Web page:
Nobel Prizes from Lala Land.
Norway is a tiny country that was born lucky. It is weak and defenseless (and was quickly overrun in World War II [while neighboring, neutral Sweden sold the Third Reich 40% of its iron ore, that went for everything from Tiger tanks to kill Americans to the ovens at Auschwitz—with free shipping across the Baltic included as a favor]. In the late 1940s it would have been Finlandized during the Cold War, if not for American-led NATO. And the world’s largest military is still pledged to its defense, in case any of the nations, to whose icons it bestows awards, some day decides to send terrorists or nukes its way
Second, it sits on or near enough oil to allow what is otherwise a rather insignificant country to be the wealthiest per capita oil producer in the world, and enjoy the influence that many in the Gulf have grown accustomed to. Throw in minerals, natural gas, timber, and fish and the nation sits on a bonanza of natural wealth. No wonder there are philosophers who ponder how to dispense the largess and absenteeism is a national crisis (one receives almost ad infinitum the same cash whether “sick” at home or well on the job). The population of under 5 million is largely homogeneous (90% Nordic), and is thus stable, and both rich and safe beyond its wildest dreams. It does not border a Third World country; “difference” and the “other”—even with recent Islamic immigration—is still defined as speaking Swedish or Danish.
In other words, Norway has the leisure to be utopian, and cannot quite understand why other countries are not as liberal as it has proven. So Norway loves to give award to all sorts of right-thinking frauds (Menchu), scoundrels (Elbaradei), terrorists (Arafat), Stalinists (Le Doc Tho), Elmer Gantrys (Jimmy Carter) and hucksters (Gore)— as it sits in judgment of others from Lala land.
Remember, though, the Norwegians privately would not like to live under Central American communism of the Ortega brand, or right next to nutty nuclear Iran, or have Palestinian terrorists on their borders, or in general live the real life that the nation sanctimoniously advocates in the abstract. It sees what happens to neighboring Denmark’s cartoonists when they exercise free speech. It once saw what Neville Chamberlain wrought for its own neighborhood.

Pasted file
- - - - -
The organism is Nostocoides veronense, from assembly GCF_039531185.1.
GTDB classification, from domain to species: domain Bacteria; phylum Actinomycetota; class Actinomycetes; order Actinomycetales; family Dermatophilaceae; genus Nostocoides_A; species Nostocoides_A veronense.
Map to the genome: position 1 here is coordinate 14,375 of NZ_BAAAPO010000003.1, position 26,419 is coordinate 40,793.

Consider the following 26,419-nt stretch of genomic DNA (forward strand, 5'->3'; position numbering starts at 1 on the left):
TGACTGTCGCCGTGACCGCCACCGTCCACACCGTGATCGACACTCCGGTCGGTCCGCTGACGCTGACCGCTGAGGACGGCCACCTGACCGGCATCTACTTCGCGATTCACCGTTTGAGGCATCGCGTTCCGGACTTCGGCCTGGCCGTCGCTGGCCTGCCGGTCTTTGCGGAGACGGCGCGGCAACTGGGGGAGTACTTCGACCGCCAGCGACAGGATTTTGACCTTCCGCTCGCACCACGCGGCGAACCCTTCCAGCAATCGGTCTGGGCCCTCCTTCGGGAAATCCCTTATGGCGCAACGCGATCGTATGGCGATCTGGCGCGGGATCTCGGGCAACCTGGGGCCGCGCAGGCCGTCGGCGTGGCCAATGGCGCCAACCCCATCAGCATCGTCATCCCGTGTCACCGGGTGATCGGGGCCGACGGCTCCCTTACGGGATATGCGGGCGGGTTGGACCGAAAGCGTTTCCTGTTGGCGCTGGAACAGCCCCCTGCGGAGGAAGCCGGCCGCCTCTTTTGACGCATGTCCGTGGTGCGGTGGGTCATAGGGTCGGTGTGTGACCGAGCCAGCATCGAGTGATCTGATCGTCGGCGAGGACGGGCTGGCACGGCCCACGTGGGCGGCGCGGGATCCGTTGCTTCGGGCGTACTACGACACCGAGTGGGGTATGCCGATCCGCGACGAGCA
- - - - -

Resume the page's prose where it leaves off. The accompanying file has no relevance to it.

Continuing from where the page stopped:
Norway is, in other words, the Hollywood nation. Imagine it is as the son or daughter of a movie star, one who grew up in Malibu, and feels so terribly about it that he lectures the U.S. about everything from global warming to George Bush’s assorted sins—confident that he will never have to work at Ace Hardware, and never have to live near South Central LA. That’ sums up Norway.
Effort and intention, not achievement, matter to these pious Europeans. We should honor preseason favorites, not 20-game winners; praise dazzling book proposals, not best sellers; gush about on-the shelf Pentagon plans not battle victories. Don’t dare end the Cold War, or save millions in Africa from AIDs, or get rid of Milosevic; but most certainly do dare to convince the world that the Muslims jump-started the Renaissance. For that brave assertion, global peace will surely follow.
Norway on the Potomac
More seriously, the Obama Prize represents two recent larger Nobel trends: 1) an effort to curtail American foreign policy in favor of international deference (as in the case of rewarding Carter and Gore for their defamation of Bush in their opposition to Iraq); 2) a general disconnect from accomplishment in favor of leftist intentions, as in the case of Elbaradei or Rogaberta Menchu who accomplished essentially nothing (and spoke or wrote about that nothing in suspect fashion), but were a hit among international Western elites as authentically anti-Western non-Westerns.
Anyone who has taught in the university over the last thirty years has witnessed dozens of mini-sorts of Nobel Prizes each year handed out to faculty on the basis of what they represent or said rather than accomplishment; but it is still remarkable to see such postmodernism hit the world stage, where reality is virtual and constructed on language and expressed intent.
Think of the tiny Norway’s Machiavellianism: A utopian American President is now supported for his rhetoric—and yet also sent a signal that brave new Nobel Prize laureates simply don’t support Israel, pressure Iran, stay in Afghanistan or Iraq, or keep open Guantanamo. It is as if that Oslo is saying ‘our man in Washington’ is, well, now really ‘our man in Washington.’